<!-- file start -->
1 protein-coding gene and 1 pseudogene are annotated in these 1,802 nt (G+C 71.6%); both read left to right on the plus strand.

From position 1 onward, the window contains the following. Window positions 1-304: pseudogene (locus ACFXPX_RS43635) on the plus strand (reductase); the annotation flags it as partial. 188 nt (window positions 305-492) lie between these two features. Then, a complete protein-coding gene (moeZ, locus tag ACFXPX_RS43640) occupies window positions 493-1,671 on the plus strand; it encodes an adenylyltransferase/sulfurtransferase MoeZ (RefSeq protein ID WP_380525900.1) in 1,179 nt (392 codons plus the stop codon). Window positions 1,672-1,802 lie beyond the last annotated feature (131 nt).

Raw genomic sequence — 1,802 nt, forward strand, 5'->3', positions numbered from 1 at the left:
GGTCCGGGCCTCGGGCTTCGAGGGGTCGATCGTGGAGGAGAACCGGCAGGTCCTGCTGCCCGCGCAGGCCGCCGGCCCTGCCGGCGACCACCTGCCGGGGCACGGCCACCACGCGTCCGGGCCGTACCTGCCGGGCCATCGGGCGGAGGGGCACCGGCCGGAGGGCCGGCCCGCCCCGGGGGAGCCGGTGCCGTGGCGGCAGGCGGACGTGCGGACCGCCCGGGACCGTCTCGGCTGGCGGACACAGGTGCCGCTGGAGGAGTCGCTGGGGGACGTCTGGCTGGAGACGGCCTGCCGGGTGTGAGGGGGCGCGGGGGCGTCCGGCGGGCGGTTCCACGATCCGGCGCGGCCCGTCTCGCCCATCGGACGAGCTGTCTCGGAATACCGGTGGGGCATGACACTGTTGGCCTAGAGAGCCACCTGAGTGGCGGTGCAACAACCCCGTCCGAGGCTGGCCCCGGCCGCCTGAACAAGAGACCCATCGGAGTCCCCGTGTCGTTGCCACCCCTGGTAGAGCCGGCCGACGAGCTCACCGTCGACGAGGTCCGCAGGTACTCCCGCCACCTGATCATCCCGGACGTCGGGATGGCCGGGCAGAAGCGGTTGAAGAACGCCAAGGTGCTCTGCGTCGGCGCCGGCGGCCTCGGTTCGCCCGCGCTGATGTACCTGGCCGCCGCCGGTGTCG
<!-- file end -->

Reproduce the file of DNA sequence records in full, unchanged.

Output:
1 protein-coding gene and 1 pseudogene are annotated in these 1,802 nt (G+C 71.6%); both read left to right on the plus strand.

From position 1 onward, the window contains the following. Window positions 1-304: pseudogene (locus ACFXPX_RS43635) on the plus strand (reductase); the annotation flags it as partial. 188 nt (window positions 305-492) lie between these two features. Then, a complete protein-coding gene (moeZ, locus tag ACFXPX_RS43640) occupies window positions 493-1,671 on the plus strand; it encodes an adenylyltransferase/sulfurtransferase MoeZ (RefSeq protein ID WP_380525900.1) in 1,179 nt (392 codons plus the stop codon). Window positions 1,672-1,802 lie beyond the last annotated feature (131 nt).

Raw genomic sequence — 1,802 nt, forward strand, 5'->3', positions numbered from 1 at the left:
GGTCCGGGCCTCGGGCTTCGAGGGGTCGATCGTGGAGGAGAACCGGCAGGTCCTGCTGCCCGCGCAGGCCGCCGGCCCTGCCGGCGACCACCTGCCGGGGCACGGCCACCACGCGTCCGGGCCGTACCTGCCGGGCCATCGGGCGGAGGGGCACCGGCCGGAGGGCCGGCCCGCCCCGGGGGAGCCGGTGCCGTGGCGGCAGGCGGACGTGCGGACCGCCCGGGACCGTCTCGGCTGGCGGACACAGGTGCCGCTGGAGGAGTCGCTGGGGGACGTCTGGCTGGAGACGGCCTGCCGGGTGTGAGGGGGCGCGGGGGCGTCCGGCGGGCGGTTCCACGATCCGGCGCGGCCCGTCTCGCCCATCGGACGAGCTGTCTCGGAATACCGGTGGGGCATGACACTGTTGGCCTAGAGAGCCACCTGAGTGGCGGTGCAACAACCCCGTCCGAGGCTGGCCCCGGCCGCCTGAACAAGAGACCCATCGGAGTCCCCGTGTCGTTGCCACCCCTGGTAGAGCCGGCCGACGAGCTCACCGTCGACGAGGTCCGCAGGTACTCCCGCCACCTGATCATCCCGGACGTCGGGATGGCCGGGCAGAAGCGGTTGAAGAACGCCAAGGTGCTCTGCGTCGGCGCCGGCGGCCTCGGTTCGCCCGCGCTGATGTACCTGGCCGCCGCCGGTGTCG